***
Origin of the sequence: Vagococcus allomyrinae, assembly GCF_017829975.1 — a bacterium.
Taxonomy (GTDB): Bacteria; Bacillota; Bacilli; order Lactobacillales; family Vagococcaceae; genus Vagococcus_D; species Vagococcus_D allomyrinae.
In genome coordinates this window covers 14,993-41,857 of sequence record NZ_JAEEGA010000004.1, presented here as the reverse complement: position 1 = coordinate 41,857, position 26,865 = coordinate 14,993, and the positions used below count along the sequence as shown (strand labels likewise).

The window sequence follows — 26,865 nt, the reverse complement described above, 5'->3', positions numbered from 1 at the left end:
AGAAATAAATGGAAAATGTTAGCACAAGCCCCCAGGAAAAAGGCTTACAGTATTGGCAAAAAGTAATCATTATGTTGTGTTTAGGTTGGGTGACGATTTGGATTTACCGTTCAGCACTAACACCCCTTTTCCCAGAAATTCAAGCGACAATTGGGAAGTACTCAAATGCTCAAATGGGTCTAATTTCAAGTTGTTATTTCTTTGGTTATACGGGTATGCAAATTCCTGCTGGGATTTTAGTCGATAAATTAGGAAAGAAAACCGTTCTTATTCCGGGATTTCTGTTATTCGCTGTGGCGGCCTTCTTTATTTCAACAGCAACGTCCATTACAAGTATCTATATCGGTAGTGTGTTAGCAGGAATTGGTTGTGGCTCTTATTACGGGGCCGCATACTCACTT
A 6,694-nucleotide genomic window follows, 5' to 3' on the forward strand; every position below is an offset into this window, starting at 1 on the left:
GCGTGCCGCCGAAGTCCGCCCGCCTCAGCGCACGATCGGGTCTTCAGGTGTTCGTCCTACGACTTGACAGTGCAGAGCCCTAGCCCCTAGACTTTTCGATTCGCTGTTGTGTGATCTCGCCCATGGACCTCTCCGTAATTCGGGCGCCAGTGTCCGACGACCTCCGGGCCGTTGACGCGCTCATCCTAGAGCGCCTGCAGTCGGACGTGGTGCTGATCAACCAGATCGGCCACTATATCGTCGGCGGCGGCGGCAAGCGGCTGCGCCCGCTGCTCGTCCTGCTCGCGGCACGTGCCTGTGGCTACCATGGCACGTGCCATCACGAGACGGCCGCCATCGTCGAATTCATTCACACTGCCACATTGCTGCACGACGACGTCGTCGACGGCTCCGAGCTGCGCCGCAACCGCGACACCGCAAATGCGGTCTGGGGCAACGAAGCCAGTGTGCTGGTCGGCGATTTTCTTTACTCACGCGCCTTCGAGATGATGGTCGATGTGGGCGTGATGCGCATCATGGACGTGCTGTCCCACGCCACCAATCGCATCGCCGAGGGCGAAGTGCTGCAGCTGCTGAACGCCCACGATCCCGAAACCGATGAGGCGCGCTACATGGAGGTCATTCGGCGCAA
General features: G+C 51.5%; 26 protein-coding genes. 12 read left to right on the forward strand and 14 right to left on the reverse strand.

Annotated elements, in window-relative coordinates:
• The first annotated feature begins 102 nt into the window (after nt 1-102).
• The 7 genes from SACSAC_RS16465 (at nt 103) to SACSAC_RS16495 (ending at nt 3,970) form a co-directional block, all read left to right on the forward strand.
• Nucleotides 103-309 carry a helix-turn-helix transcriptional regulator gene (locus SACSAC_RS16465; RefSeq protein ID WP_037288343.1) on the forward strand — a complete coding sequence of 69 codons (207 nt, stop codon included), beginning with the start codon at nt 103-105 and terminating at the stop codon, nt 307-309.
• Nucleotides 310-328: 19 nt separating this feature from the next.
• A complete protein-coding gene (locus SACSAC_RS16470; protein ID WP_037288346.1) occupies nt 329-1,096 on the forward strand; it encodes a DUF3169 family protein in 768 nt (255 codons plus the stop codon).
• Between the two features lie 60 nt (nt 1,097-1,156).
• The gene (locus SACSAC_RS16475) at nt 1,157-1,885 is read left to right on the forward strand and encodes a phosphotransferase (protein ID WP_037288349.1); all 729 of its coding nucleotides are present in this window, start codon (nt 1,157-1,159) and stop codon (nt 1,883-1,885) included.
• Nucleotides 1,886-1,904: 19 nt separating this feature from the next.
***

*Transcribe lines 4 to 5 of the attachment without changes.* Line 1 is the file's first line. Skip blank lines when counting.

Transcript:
The window sequence follows — 26,865 nt, the reverse complement described above, 5'->3', positions numbered from 1 at the left end:
AGAAATAAATGGAAAATGTTAGCACAAGCCCCCAGGAAAAAGGCTTACAGTATTGGCAAAAAGTAATCATTATGTTGTGTTTAGGTTGGGTGACGATTTGGATTTACCGTTCAGCACTAACACCCCTTTTCCCAGAAATTCAAGCGACAATTGGGAAGTACTCAAATGCTCAAATGGGTCTAATTTCAAGTTGTTATTTCTTTGGTTATACGGGTATGCAAATTCCTGCTGGGATTTTAGTCGATAAATTAGGAAAGAAAACCGTTCTTATTCCGGGATTTCTGTTATTCGCTGTGGCGGCCTTCTTTATTTCAACAGCAACGTCCATTACAAGTATCTATATCGGTAGTGTGTTAGCAGGAATTGGTTGTGGCTCTTATTACGGGGCCGCATACTCACTT